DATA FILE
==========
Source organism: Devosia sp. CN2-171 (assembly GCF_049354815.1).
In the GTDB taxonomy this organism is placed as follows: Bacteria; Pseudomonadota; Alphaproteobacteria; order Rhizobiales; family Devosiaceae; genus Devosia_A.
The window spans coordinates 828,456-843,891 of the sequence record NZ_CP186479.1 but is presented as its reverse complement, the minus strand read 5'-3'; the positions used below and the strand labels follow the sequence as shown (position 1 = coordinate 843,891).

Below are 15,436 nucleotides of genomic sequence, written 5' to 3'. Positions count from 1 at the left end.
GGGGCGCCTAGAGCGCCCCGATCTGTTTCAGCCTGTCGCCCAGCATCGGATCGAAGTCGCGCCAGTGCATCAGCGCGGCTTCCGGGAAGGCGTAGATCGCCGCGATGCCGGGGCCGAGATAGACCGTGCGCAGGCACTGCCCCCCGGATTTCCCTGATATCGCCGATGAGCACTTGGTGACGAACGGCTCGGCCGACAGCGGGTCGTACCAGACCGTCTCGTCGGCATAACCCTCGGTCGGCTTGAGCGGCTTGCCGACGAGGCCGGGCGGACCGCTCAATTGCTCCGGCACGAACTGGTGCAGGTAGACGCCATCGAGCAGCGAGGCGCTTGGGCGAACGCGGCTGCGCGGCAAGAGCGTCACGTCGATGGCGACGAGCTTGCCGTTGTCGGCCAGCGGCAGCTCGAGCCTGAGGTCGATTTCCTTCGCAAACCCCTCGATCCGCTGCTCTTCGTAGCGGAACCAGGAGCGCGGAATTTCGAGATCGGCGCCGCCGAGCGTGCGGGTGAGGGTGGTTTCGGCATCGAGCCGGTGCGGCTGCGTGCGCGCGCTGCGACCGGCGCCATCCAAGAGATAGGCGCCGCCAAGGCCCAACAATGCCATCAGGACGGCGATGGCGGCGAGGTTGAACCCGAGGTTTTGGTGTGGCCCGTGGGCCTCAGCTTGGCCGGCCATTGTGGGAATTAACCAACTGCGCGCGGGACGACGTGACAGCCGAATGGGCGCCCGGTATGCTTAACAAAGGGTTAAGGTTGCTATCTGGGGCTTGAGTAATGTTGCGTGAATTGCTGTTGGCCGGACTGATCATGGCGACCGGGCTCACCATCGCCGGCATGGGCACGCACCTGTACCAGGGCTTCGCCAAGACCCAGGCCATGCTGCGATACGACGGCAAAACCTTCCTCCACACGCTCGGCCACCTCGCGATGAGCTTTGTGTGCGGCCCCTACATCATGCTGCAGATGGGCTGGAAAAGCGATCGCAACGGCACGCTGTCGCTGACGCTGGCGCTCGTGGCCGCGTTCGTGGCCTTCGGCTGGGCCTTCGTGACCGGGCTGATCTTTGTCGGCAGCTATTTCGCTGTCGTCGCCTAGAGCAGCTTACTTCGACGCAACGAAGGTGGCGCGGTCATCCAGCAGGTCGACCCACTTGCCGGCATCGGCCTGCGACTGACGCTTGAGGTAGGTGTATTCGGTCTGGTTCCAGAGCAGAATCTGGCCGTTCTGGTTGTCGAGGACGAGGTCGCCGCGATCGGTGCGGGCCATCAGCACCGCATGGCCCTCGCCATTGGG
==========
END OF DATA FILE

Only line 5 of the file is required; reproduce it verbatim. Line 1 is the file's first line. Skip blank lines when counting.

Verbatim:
GGGGCGCCTAGAGCGCCCCGATCTGTTTCAGCCTGTCGCCCAGCATCGGATCGAAGTCGCGCCAGTGCATCAGCGCGGCTTCCGGGAAGGCGTAGATCGCCGCGATGCCGGGGCCGAGATAGACCGTGCGCAGGCACTGCCCCCCGGATTTCCCTGATATCGCCGATGAGCACTTGGTGACGAACGGCTCGGCCGACAGCGGGTCGTACCAGACCGTCTCGTCGGCATAACCCTCGGTCGGCTTGAGCGGCTTGCCGACGAGGCCGGGCGGACCGCTCAATTGCTCCGGCACGAACTGGTGCAGGTAGACGCCATCGAGCAGCGAGGCGCTTGGGCGAACGCGGCTGCGCGGCAAGAGCGTCACGTCGATGGCGACGAGCTTGCCGTTGTCGGCCAGCGGCAGCTCGAGCCTGAGGTCGATTTCCTTCGCAAACCCCTCGATCCGCTGCTCTTCGTAGCGGAACCAGGAGCGCGGAATTTCGAGATCGGCGCCGCCGAGCGTGCGGGTGAGGGTGGTTTCGGCATCGAGCCGGTGCGGCTGCGTGCGCGCGCTGCGACCGGCGCCATCCAAGAGATAGGCGCCGCCAAGGCCCAACAATGCCATCAGGACGGCGATGGCGGCGAGGTTGAACCCGAGGTTTTGGTGTGGCCCGTGGGCCTCAGCTTGGCCGGCCATTGTGGGAATTAACCAACTGCGCGCGGGACGACGTGACAGCCGAATGGGCGCCCGGTATGCTTAACAAAGGGTTAAGGTTGCTATCTGGGGCTTGAGTAATGTTGCGTGAATTGCTGTTGGCCGGACTGATCATGGCGACCGGGCTCACCATCGCCGGCATGGGCACGCACCTGTACCAGGGCTTCGCCAAGACCCAGGCCATGCTGCGATACGACGGCAAAACCTTCCTCCACACGCTCGGCCACCTCGCGATGAGCTTTGTGTGCGGCCCCTACATCATGCTGCAGATGGGCTGGAAAAGCGATCGCAACGGCACGCTGTCGCTGACGCTGGCGCTCGTGGCCGCGTTCGTGGCCTTCGGCTGGGCCTTCGTGACCGGGCTGATCTTTGTCGGCAGCTATTTCGCTGTCGTCGCCTAGAGCAGCTTACTTCGACGCAACGAAGGTGGCGCGGTCATCCAGCAGGTCGACCCACTTGCCGGCATCGGCCTGCGACTGACGCTTGAGGTAGGTGTATTCGGTCTGGTTCCAGAGCAGAATCTGGCCGTTCTGGTTGTCGAGGACGAGGTCGCCGCGATCGGTGCGGGCCATCAGCACCGCATGGCCCTCGCCATTGGG